Spring White Bean and Vegetable Stew “Pistou”

vegan white bean and vegetable pistou

You may recall my recent post singing the praises of SweetGreen, which is one of my favorite vegan-friendly eateries in DC. Though SweetGreen is associated with salad, the restaurant chain offers far more than greens alone; it also serves warm grain bowls, wraps, and fresh soups, which are nearly always vegan and gluten free. Recently, the restaurant has been featuring a white bean and vegetable pistou with which I am unequivocally in love. I often find restaurant soups to be very salty and garlicky; this one definitely lets you know that garlic is there, but it’s not overwhelming, and the seasoning is just right. I also love the hearty white beans and the basil sauce, or “pistou,” that brings the dish together.

In my attempt to make healthy, vegan dishes for me and my mom for a couple of days (I wrote about this initiative here), I thought I would try recreating this excellent springtime soup/stew. My version uses sugar snap peas, broccoli, and kale, only because it’s what I had, but you could use any mix of spring veggies you like: asparagus, peas, tender greens, and so on. The soup is brimming with vegetables, it’s low in fat, it’s incredibly high in fiber, and it’s also easy to make. I’ll treat this in the future as the kind of soup into which I put most of my vegetable odds and ends—the carrots that haven’t been used, the few remaining broccoli stalks, and so on. Zucchini will also taste great in here, and I can’t wait to try it.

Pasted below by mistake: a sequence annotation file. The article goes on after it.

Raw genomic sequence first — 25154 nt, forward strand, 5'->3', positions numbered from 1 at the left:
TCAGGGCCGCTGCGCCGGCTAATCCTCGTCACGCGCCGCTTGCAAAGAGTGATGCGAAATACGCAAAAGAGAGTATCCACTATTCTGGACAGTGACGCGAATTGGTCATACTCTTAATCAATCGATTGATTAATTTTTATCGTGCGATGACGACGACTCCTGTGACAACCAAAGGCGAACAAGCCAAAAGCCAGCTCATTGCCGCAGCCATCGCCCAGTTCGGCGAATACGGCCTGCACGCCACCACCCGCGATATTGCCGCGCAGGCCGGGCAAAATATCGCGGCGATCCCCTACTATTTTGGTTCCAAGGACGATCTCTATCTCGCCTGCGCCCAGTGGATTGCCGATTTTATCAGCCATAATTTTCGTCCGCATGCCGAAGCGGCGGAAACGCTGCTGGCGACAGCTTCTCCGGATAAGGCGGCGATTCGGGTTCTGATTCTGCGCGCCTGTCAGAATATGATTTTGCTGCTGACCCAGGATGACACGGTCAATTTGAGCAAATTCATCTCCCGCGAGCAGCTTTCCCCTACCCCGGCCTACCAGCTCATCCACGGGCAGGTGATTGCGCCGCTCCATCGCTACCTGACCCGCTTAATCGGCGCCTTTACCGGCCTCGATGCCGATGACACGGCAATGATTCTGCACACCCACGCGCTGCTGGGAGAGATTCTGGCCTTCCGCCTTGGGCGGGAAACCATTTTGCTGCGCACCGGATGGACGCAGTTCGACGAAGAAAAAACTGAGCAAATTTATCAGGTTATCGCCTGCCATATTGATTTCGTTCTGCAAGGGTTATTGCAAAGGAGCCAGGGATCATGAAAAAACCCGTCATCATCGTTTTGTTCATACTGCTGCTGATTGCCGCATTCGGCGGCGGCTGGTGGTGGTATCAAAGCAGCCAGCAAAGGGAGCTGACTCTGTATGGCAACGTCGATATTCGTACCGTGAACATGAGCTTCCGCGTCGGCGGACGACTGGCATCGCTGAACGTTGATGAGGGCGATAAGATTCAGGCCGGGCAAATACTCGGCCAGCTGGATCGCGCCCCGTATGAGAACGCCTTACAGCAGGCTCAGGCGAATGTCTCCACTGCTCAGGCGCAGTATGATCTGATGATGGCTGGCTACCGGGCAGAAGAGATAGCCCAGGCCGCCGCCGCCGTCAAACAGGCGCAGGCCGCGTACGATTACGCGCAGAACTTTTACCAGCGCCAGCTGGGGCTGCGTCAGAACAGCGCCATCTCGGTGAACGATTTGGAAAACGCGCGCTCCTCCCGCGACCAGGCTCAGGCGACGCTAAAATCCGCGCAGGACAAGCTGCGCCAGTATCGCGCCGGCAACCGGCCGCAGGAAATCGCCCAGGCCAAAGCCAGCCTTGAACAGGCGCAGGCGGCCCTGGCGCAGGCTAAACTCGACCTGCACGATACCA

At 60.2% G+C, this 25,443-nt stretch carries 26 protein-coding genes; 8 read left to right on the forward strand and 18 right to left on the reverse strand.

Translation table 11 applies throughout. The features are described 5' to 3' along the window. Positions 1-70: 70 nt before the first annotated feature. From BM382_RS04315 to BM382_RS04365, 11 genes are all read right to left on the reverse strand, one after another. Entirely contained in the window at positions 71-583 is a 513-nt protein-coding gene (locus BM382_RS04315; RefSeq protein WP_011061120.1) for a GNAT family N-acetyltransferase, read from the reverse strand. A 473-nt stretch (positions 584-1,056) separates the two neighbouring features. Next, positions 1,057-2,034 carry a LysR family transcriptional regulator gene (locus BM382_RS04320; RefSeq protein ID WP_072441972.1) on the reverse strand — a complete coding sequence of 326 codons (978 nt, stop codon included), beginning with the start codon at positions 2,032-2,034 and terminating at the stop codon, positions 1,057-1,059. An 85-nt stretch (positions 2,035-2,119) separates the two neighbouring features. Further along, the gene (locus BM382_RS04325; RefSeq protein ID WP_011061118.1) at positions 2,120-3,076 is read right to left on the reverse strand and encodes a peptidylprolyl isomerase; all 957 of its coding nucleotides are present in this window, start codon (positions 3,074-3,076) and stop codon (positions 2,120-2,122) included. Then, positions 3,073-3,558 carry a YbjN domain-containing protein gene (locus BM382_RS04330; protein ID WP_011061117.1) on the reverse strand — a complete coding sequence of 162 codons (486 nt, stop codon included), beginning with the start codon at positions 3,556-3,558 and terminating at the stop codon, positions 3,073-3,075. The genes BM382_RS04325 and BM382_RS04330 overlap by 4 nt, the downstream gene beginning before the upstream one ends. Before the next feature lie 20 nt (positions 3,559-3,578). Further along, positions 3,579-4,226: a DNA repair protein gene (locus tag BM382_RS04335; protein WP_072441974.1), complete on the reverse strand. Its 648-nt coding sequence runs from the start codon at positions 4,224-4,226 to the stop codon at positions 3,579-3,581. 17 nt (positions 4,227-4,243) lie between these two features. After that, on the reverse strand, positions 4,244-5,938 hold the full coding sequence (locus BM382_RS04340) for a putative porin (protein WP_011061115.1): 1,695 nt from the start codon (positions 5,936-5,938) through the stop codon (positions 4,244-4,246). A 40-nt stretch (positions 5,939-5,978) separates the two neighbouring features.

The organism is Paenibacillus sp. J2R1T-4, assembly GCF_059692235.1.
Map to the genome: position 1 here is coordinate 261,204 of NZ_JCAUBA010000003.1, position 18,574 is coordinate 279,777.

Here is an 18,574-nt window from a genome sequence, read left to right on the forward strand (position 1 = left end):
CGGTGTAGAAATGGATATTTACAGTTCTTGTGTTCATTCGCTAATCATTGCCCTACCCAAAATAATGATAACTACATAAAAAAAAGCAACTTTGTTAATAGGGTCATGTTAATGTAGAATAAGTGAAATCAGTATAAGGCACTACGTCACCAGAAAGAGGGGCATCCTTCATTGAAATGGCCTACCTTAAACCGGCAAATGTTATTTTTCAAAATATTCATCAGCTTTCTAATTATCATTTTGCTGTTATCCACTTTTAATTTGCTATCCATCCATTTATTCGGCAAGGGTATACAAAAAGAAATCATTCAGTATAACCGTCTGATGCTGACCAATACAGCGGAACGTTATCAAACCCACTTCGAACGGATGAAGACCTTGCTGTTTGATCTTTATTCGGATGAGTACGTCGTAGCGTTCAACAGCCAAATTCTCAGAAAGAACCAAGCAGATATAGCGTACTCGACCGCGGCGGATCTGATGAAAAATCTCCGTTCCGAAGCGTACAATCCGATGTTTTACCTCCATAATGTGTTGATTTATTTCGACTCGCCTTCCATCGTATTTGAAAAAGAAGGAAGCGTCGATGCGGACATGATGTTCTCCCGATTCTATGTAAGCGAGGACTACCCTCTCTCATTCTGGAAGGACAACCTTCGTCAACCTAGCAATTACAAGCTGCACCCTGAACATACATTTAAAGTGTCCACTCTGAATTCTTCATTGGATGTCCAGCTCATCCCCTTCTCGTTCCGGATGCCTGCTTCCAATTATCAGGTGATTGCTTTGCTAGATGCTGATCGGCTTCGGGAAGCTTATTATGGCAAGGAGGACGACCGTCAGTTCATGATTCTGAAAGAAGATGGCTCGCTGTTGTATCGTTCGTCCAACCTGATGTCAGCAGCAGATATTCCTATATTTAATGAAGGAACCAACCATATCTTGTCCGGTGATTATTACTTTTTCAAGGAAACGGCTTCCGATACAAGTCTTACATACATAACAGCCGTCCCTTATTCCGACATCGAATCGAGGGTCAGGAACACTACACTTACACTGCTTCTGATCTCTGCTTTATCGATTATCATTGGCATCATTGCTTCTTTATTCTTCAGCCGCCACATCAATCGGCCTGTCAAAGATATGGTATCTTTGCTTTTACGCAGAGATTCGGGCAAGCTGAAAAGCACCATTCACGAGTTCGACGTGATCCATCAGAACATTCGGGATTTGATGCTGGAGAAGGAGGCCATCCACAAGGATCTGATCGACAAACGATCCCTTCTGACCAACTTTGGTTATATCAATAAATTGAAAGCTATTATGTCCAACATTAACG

Spring White Bean and Vegetable Stew “Pistou” (vegan, gluten free, soy free)